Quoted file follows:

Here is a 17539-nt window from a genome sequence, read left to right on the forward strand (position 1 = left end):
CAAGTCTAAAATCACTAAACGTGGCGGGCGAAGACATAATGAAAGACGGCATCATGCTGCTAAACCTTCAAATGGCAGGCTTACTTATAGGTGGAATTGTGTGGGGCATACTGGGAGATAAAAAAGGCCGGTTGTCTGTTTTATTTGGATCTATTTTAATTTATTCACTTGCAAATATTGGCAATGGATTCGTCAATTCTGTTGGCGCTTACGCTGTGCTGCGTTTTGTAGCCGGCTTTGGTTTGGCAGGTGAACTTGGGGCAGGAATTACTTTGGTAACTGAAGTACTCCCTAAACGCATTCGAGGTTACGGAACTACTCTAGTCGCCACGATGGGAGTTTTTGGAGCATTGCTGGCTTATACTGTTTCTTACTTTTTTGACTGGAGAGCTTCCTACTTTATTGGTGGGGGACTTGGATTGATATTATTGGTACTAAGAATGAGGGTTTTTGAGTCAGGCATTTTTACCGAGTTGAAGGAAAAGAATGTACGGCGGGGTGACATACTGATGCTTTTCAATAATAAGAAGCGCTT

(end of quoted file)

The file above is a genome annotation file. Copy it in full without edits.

Here is a 17539-nt window from a genome sequence, read left to right on the forward strand (position 1 = left end):
CAAGTCTAAAATCACTAAACGTGGCGGGCGAAGACATAATGAAAGACGGCATCATGCTGCTAAACCTTCAAATGGCAGGCTTACTTATAGGTGGAATTGTGTGGGGCATACTGGGAGATAAAAAAGGCCGGTTGTCTGTTTTATTTGGATCTATTTTAATTTATTCACTTGCAAATATTGGCAATGGATTCGTCAATTCTGTTGGCGCTTACGCTGTGCTGCGTTTTGTAGCCGGCTTTGGTTTGGCAGGTGAACTTGGGGCAGGAATTACTTTGGTAACTGAAGTACTCCCTAAACGCATTCGAGGTTACGGAACTACTCTAGTCGCCACGATGGGAGTTTTTGGAGCATTGCTGGCTTATACTGTTTCTTACTTTTTTGACTGGAGAGCTTCCTACTTTATTGGTGGGGGACTTGGATTGATATTATTGGTACTAAGAATGAGGGTTTTTGAGTCAGGCATTTTTACCGAGTTGAAGGAAAAGAATGTACGGCGGGGTGACATACTGATGCTTTTCAATAATAAGAAGCGCTT